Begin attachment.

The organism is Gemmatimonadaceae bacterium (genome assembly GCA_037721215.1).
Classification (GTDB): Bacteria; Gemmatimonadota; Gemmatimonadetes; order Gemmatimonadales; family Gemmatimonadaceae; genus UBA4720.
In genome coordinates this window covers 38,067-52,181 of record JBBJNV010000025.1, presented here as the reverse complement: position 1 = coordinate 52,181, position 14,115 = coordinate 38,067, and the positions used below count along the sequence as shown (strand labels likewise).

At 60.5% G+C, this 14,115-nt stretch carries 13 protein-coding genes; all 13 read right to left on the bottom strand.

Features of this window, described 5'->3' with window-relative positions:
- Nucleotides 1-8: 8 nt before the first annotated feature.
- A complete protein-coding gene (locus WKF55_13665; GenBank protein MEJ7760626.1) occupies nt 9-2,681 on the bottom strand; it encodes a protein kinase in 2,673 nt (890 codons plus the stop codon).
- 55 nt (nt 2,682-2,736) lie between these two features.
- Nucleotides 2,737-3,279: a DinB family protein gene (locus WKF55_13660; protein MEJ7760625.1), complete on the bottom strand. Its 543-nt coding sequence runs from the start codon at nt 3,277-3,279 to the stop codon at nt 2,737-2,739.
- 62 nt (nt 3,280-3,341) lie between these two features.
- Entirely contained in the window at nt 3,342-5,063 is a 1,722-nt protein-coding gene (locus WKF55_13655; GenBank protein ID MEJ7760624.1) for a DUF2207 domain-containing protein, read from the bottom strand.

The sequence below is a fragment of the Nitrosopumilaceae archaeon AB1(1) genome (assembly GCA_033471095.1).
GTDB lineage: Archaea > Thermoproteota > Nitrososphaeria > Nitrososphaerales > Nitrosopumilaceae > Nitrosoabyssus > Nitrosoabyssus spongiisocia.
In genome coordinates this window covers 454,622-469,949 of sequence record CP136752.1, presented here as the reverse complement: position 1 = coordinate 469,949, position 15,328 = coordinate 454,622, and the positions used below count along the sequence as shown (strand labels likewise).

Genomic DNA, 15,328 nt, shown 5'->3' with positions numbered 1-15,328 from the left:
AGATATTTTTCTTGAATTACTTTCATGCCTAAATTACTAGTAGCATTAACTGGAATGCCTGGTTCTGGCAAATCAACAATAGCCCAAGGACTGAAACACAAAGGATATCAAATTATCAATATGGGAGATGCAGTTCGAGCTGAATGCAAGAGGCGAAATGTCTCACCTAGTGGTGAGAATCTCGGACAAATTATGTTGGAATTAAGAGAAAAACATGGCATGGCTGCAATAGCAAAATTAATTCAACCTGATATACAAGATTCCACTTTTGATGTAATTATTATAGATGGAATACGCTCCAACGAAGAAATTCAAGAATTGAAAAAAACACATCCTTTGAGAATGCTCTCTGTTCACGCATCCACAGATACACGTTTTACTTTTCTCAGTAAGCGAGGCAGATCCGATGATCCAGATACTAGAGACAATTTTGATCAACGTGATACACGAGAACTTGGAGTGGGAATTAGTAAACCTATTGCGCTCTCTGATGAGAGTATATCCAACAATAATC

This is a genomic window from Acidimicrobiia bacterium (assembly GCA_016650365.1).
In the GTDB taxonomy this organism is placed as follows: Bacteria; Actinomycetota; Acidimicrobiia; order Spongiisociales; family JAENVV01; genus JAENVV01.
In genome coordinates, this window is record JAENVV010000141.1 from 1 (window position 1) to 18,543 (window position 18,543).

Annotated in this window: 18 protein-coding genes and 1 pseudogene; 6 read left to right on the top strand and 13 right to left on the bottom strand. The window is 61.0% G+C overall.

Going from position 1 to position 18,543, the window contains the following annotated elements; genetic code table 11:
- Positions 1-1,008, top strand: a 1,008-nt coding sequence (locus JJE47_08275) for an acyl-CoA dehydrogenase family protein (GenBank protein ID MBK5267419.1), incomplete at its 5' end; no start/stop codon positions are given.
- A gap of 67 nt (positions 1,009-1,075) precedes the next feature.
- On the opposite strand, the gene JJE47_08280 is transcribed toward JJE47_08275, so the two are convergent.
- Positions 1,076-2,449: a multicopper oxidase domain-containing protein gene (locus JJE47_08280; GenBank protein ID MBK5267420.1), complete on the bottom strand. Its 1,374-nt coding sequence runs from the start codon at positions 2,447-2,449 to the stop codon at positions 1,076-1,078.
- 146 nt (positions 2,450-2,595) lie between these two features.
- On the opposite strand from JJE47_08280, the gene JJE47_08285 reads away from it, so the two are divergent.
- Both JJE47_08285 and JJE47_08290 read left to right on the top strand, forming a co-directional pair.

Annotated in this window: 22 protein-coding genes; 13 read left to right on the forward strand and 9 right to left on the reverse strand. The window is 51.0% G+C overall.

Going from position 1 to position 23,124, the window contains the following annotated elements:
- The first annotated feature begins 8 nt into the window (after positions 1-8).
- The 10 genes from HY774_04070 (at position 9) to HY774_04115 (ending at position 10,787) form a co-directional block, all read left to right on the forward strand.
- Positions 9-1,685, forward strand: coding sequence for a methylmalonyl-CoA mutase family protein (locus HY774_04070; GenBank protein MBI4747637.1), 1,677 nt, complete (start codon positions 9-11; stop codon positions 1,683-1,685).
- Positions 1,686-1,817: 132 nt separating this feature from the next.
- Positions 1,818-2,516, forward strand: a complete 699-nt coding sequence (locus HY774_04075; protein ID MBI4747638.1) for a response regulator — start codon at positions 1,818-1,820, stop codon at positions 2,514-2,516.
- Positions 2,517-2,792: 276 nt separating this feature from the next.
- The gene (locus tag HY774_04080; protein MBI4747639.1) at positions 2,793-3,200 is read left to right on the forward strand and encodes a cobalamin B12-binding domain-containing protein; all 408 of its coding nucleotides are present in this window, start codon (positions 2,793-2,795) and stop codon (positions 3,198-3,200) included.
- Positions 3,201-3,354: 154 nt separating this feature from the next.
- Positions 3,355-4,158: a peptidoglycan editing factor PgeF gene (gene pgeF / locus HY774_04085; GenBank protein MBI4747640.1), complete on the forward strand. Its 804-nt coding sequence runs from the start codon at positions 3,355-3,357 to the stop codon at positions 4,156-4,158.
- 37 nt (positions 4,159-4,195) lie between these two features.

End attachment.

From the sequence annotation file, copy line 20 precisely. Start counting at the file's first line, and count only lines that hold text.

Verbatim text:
Annotated in this window: 18 protein-coding genes and 1 pseudogene; 6 read left to right on the top strand and 13 right to left on the bottom strand. The window is 61.0% G+C overall.